Josue often quotes an old Spanish proverb, “El torero no mata el torro. El torro se mata solo.” Translated, this means, “The matador does not kill the bull. The bull kills itself.” As of lately, this has been on my mind a great deal. Now, I don’t pretend to know much about Spanish bullfighting nor do I have an opinion about all the contravercy that accompanies it. However, I believe that traditions often teach us more than we realize at the surface. So, I spent some time learning about this tradition.
Allow me to introduce you to the Alguacilillos. These two men start the ritual by asking the presiding government official for a key to open the gate that allows the bull to enter the stadium. They parade in, with their fancy hats, and perform a quick little organized routine on horseback. Then, they receive the key and open the doors to allow the bull into the stadium for the awaiting crowd to meet for the first time.
After this, will begin the first of three rounds. The first round is dedicated to the Picadores. However, it is critical to the other two rounds. In this round, two Picadores are selected to start the tandas, or passes. These two men, on heavily padded and blindfolded horses, have the sole purpose of driving lances into the bull just behind the large mound of muscle in his neck. This has two purposes. First, it allows the matador to learn about the bull, understanding it’s movements and preferred charging side. Second, if successful, the combination blood loss and the force exerted by the bull to lift the horse up with its neck and horns will strain the bull enough to cause it to hold its head lower during the following stages of the bullfight. This is a mandatory step in the fight which makes the bull’s charges less dangerous and more reliable, enabling the matador to perform. The angered bull now is doing two things on his own. His heart rate is increasing, causing him to lose blood at a faster rate and he is becoming reactive as to make for a better show.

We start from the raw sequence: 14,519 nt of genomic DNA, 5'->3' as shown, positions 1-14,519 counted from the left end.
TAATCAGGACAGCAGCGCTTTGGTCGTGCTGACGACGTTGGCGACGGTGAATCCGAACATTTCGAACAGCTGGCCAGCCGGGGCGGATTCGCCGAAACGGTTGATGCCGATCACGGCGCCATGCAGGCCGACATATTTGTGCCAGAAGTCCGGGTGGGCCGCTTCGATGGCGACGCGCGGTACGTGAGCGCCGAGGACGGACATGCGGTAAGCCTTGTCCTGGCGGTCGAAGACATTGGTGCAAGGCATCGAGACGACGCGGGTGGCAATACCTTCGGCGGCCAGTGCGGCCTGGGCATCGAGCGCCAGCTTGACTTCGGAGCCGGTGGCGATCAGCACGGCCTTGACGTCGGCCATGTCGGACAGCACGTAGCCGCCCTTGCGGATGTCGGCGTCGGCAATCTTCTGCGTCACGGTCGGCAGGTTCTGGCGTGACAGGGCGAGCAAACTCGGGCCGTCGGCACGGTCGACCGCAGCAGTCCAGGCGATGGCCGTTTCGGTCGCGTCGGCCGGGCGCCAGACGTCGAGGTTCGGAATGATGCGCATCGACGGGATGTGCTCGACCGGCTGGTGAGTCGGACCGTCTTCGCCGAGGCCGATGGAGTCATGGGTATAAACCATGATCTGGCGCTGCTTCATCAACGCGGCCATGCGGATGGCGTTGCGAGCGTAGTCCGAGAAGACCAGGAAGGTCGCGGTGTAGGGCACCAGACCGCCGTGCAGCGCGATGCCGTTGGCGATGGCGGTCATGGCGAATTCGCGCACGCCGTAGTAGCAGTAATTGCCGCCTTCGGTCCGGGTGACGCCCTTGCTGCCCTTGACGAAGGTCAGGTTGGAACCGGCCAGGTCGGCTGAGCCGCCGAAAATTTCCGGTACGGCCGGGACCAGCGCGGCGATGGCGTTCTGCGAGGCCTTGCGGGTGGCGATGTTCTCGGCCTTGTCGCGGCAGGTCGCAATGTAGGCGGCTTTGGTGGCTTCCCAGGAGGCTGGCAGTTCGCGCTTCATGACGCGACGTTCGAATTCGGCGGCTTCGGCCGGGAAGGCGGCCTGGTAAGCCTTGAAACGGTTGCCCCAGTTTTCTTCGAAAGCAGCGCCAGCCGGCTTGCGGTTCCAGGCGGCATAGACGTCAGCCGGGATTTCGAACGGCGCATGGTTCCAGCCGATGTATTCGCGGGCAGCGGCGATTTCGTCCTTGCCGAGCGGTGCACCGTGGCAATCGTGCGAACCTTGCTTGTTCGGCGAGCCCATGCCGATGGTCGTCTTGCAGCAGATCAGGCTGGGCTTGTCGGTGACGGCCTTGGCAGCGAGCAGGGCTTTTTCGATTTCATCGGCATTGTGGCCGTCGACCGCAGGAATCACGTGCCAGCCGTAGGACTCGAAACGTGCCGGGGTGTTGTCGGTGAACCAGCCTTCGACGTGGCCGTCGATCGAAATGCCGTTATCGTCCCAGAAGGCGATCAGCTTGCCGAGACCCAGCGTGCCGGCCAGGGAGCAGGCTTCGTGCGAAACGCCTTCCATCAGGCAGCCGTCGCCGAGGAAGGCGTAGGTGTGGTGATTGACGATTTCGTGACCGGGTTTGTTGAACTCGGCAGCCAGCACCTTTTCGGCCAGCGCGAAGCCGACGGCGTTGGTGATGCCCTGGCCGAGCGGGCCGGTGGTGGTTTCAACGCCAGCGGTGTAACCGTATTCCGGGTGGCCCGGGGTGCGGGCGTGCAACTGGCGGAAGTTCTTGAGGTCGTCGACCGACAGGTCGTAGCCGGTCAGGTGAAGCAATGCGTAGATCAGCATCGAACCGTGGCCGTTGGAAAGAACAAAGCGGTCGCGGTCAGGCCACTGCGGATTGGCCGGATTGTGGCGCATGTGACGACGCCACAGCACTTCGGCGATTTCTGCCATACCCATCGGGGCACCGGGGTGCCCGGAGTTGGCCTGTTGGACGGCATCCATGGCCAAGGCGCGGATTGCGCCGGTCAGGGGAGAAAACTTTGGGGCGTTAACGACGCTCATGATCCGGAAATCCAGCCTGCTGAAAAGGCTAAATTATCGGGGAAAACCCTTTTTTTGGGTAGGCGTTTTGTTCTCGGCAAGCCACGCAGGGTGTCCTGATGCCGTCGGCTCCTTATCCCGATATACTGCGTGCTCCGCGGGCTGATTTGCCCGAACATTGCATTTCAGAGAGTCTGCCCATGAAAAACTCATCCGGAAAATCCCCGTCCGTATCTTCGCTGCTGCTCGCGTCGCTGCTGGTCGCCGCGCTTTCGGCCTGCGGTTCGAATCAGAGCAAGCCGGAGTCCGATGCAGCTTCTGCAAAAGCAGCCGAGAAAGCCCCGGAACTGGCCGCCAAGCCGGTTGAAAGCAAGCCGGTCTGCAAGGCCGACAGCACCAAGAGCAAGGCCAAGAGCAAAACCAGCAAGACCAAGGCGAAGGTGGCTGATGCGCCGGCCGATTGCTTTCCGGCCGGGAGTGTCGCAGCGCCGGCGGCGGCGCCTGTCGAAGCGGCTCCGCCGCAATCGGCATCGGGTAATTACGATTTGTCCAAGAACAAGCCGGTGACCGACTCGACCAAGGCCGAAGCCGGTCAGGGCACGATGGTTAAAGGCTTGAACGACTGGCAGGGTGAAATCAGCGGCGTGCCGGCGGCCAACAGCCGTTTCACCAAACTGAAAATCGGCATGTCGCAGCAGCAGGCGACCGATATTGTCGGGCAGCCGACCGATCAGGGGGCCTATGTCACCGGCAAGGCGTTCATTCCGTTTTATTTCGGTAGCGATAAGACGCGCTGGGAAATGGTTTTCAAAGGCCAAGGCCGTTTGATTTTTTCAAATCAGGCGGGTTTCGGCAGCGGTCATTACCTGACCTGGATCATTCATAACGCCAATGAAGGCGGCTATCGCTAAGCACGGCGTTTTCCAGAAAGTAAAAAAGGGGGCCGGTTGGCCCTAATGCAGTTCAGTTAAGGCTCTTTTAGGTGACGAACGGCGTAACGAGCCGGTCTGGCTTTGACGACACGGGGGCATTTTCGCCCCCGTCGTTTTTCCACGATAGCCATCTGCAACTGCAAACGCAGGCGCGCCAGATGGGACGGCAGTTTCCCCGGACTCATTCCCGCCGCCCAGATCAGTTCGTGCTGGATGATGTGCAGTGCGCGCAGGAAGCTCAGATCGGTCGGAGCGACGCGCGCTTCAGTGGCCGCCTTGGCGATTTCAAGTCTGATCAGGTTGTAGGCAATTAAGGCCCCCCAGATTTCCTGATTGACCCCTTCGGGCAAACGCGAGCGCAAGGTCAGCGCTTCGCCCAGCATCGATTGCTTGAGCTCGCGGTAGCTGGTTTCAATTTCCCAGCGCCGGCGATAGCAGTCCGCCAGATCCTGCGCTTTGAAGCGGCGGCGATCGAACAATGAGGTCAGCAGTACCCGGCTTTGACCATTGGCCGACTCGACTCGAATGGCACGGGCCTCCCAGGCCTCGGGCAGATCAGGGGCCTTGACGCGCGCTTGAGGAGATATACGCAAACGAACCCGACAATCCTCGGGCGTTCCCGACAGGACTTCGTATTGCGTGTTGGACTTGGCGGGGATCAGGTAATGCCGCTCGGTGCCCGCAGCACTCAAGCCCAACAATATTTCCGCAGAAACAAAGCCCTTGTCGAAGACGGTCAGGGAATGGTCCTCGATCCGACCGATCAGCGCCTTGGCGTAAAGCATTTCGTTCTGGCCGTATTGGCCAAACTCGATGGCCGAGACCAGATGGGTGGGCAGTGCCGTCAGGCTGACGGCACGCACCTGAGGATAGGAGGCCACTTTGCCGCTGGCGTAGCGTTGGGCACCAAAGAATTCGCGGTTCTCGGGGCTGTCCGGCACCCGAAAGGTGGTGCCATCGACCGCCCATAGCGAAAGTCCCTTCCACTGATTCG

The first round is twenty minutes. The second round will welcome the Banderilleros. These are three matadors with the intent of driving two banderillas each, or barbed spears, into the bull’s shoulders. This causes the bull to become more weak and to make ferocious charges.
Onto the final round. This is the round of the actual Matador. Everyone recognizes the Matador. This is the goofy dressed guy carrying the large cape. This guy is largely just for show. The bull is angry but tired. If the other fighers have done their jobs correctly, the Matador is merely a 15 minute dance partner to finish off the bull. However, the Matador is best known for the final estocada. While this sounds like a graceful dance move it is actually “the thrusting of the sword between the bull’s shoulder blades and through the heart.” This is the move that earns Matadors the big money. The move is crucial. If done correctly, the bull dies almost instantly.
Why the famous proverb? What if the bull, when the gate was opened, just didn’t go inside? What if it opted out of the whole thing?
Satan lures us into the stadium and kills us spiritually, in an ever so slowly manner. He drives in lances of self-doubt and spears of complacency. When we are weak and bleeding, we go back for more, believing that it will relieve the pain. Finally, at our point of least resistance and strength, we finish ourselves off. The bull believes it is on the offense when it goes after the movement of the Matador’s cape. It believes it is protecting itself. All the while, it’s charges provide an open shot for the finale. It opens itself up to be killed.
Why must we be the bull? We need not enter the stadium. We can opt not to be around those that drive in self-doubt or complacency. We have the option to hold our head high, without the increased chance of battle wounds. If we but heed the warnings looming from the sound of “oh so appealing crowds.” The noise coming from that stadium is not what will make us happy, it will eventually kill us. Ironically, the average sized, less aggressive bulls live long lives out to pasture.